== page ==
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      2015 ESC Guidelines for the management of infective endocarditis : The Task Force for the Management of Infective Endocarditis of the European Society of Cardiology (ESC)Endorsed by: European Association for Cardio-Thoracic Surgery (EACTS), the European Association of Nuclear Medicine (EANM)

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          ESC Guidelines for the management of grown-up congenital heart disease (new version 2010).

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            Preventing surgical-site infections in nasal carriers of Staphylococcus aureus.

            Nasal carriers of Staphylococcus aureus are at increased risk for health care-associated infections with this organism. Decolonization of nasal and extranasal sites on hospital admission may reduce this risk. In a randomized, double-blind, placebo-controlled, multicenter trial, we assessed whether rapid identification of S. aureus nasal carriers by means of a real-time polymerase-chain-reaction (PCR) assay, followed by treatment with mupirocin nasal ointment and chlorhexidine soap, reduces the risk of hospital-associated S. aureus infection. From October 2005 through June 2007, a total of 6771 patients were screened on admission. A total of 1270 nasal swabs from 1251 patients were positive for S. aureus. We enrolled 917 of these patients in the intention-to-treat analysis, of whom 808 (88.1%) underwent a surgical procedure. All the S. aureus strains identified on PCR assay were susceptible to methicillin and mupirocin. The rate of S. aureus infection was 3.4% (17 of 504 patients) in the mupirocin-chlorhexidine group, as compared with 7.7% (32 of 413 patients) in the placebo group (relative risk of infection, 0.42; 95% confidence interval [CI], 0.23 to 0.75). The effect of mupirocin-chlorhexidine treatment was most pronounced for deep surgical-site infections (relative risk, 0.21; 95% CI, 0.07 to 0.62). There was no significant difference in all-cause in-hospital mortality between the two groups. The time to the onset of nosocomial infection was shorter in the placebo group than in the mupirocin-chlorhexidine group (P=0.005). The number of surgical-site S. aureus infections acquired in the hospital can be reduced by rapid screening and decolonizing of nasal carriers of S. aureus on admission. (Current Controlled Trials number, ISRCTN56186788.) 2010 Massachusetts Medical Society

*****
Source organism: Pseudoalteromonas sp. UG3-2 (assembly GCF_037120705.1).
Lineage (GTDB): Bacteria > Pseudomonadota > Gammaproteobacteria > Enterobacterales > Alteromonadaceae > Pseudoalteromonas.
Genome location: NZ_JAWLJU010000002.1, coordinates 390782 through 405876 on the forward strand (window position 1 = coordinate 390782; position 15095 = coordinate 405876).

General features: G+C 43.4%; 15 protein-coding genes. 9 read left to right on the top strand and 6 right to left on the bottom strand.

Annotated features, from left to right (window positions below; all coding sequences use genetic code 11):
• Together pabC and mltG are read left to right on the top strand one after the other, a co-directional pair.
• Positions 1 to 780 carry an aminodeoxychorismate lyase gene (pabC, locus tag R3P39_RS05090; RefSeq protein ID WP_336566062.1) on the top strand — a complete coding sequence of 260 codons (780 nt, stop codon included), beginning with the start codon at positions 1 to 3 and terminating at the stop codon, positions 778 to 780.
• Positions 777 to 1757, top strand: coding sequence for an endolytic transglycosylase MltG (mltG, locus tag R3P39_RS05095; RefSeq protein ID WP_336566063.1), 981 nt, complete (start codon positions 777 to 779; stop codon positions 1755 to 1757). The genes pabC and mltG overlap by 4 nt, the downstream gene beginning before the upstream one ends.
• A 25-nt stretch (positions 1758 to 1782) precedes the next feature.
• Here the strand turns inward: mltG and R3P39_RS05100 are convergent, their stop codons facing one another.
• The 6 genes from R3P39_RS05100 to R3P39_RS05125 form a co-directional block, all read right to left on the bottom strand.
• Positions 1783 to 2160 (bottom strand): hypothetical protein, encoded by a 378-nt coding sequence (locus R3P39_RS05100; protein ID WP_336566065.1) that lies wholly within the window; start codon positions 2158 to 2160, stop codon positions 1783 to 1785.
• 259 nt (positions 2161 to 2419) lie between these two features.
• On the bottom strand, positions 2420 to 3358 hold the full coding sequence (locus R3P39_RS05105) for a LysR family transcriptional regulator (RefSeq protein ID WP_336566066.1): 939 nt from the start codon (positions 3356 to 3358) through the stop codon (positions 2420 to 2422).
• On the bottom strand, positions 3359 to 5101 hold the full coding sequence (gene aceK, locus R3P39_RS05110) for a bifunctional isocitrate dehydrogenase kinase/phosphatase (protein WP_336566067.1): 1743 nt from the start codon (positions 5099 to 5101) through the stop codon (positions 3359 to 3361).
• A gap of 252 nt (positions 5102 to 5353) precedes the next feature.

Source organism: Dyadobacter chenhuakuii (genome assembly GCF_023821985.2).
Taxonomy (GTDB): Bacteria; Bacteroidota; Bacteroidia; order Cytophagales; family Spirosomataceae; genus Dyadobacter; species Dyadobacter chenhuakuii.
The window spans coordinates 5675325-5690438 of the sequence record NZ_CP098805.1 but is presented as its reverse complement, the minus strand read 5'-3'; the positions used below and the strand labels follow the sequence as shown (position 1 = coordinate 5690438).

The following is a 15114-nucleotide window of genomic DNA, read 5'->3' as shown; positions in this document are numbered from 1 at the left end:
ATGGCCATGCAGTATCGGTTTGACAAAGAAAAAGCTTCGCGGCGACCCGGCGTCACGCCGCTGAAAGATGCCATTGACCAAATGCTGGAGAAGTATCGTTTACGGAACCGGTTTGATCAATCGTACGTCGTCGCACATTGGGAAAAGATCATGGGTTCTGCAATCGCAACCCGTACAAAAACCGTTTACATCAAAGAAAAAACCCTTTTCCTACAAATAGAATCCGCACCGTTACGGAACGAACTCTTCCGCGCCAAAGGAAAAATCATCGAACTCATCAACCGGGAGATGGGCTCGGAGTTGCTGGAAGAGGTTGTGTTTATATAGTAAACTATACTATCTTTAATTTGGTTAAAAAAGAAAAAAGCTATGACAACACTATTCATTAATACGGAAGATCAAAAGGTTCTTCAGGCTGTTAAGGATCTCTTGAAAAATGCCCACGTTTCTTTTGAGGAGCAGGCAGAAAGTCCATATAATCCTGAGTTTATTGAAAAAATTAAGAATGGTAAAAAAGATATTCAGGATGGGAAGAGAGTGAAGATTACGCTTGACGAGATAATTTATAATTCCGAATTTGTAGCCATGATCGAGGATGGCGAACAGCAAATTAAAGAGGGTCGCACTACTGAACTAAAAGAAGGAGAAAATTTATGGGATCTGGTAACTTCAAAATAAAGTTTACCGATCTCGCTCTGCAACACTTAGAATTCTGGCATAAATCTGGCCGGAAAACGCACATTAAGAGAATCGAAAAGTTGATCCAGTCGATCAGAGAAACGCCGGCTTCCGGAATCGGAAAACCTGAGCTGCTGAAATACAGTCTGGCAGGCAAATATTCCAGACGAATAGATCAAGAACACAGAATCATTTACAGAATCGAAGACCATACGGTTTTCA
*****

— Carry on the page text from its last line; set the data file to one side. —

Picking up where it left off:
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              Update on cardiovascular implantable electronic device infections and their management: a scientific statement from the American Heart Association.

              Despite improvements in cardiovascular implantable electronic device (CIED) design, application of timely infection control practices, and administration of antibiotic prophylaxis at the time of device placement, CIED infections continue to occur and can be life-threatening. This has prompted the study of all aspects of CIED infections. Recognizing the recent advances in our understanding of the epidemiology, risk factors, microbiology, management, and prevention of CIED infections, the American Heart Association commissioned this scientific statement to educate clinicians about CIED infections, provide explicit recommendations for the care of patients with suspected or established CIED infections, and highlight areas of needed research.
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                Author and article information

                Journal
                European Heart Journal
                Eur Heart J
                Oxford University Press (OUP)
                0195-668X
                1522-9645
                November 21 2015
                November 21 2015
                November 21 2015
                August 29 2015
                : 36
                : 44
                : 3075-3128
                Article
                10.1093/eurheartj/ehv319
                26320109
                27a3eaaf-d9f2-4747-b543-eb415c6d2aa3
                © 2015
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